Marc Andreu

I have been a front end, backend and quality testing software engineer now I am following the path towards cybersecurity.

Devs environment disorder

Do developers prefer to work in chaotic environments? Let’s face it, we need someone to blame when things do not work as expected.

It is actually hard to self-inflict punishment and feel guilty about errors, bugs and mistakes. It is just natural that our psyche is always vigilant trying to protect us from danger.

Who or what gets the blame then? Well, it is easy, if we can not blame people because it is not polite, politically correct and blah blah blah …, then we have to blame the system, the machines, the virtual life, the cloud. I am not in favour of rude managers either, that is not the point yet.

This blame gets more and more credible when stakeholders drive technology. When the ‘what to do’ drives the ‘how to do it’. In this situation, technical teams have to constantly look for shortcuts, workarounds and hacks. This concept is well known in the industry as technical debt.

So this is the point, developers are usually good engineers and craftsman people. Business drives the ‘what to do’ because it is what the people want. These are two opposite forces constantly fighting for balance. In a perfect world, those two forces would be in perfect harmony and the development team would be highly productive.

But this is not true! There is a hidden entity, subject called the ‘Dark Side’ DS, that side of the technology that no one in the company controls anymore. It is alive and moves around slowly like a big fat monster. This monster eats all the productive ideas, time and budgets. This monster tilts the balance in favour of the technical teams. To get the system in constant equilibrium the organisations usually throw more money and resources on the business side.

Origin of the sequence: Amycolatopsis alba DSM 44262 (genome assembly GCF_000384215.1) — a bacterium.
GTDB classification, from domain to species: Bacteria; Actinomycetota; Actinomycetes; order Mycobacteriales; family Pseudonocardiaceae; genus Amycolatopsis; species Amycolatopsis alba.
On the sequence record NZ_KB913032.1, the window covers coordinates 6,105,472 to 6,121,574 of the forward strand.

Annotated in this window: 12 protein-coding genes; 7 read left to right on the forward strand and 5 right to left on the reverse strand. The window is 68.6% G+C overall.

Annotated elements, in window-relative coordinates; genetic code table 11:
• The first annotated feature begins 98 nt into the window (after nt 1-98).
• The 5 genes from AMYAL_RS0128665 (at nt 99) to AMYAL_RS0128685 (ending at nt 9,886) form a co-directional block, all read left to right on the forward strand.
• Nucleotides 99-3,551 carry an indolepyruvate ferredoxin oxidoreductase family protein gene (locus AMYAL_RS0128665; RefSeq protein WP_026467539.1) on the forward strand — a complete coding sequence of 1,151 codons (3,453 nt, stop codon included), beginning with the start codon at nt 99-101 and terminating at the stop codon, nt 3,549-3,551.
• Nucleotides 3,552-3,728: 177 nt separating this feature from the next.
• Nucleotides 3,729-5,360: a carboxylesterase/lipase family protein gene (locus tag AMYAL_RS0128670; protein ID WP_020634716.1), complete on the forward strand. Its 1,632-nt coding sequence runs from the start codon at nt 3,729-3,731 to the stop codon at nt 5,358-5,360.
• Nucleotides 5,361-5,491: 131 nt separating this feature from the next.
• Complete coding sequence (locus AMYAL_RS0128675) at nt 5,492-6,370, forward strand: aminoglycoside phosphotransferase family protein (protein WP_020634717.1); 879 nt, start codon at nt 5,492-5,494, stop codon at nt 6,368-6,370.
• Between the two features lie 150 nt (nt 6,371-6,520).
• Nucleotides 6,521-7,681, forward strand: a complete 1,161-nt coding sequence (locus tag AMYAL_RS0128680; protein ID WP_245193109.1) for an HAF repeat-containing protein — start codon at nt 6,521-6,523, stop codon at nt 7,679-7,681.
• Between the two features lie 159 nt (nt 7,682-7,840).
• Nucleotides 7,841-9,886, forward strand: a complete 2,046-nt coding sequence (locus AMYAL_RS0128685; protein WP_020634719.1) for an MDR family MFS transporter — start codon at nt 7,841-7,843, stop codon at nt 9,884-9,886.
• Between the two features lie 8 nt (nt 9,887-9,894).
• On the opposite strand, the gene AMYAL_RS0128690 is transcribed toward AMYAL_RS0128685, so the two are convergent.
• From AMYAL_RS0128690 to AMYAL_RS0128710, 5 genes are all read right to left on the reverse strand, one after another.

Developers quickly learn how to live with the monster. They know it is always there. And this monster is the perfect subject to get all the blame floating around. All that unassigned blame gets pushed down to the ‘dark side’ monster. The monster just gets more fat and bigger over time. The DS beast becomes the developer’s cute pet. In the end is a very useful cute monster and is part of the team. Allows developers to work free of guilt, responsibility and stress.

As far as the company can pay for the huge cost that the DS monster is eating, then everything looks normal. However, as the monster grows, the business side slows down, gets more frustrated and stressed. With enough time the project and potentially de organisation will be eaten by the DS beast.

So, in summary. Organisations should look for the DS monster and fight against it. Put money to build up the right infrastructure for the technical teams, not on the business side to sell more and faster. Selling more and faster will be the side effect of growing the technical solutions to a higher level of performance. This is the actual growth in the tech industry. More people is not the best strategy either. More tools, training and professional resources for the small teams would be much more productive over time.

This is all, I hope it helps.

Posted by Marc Andreu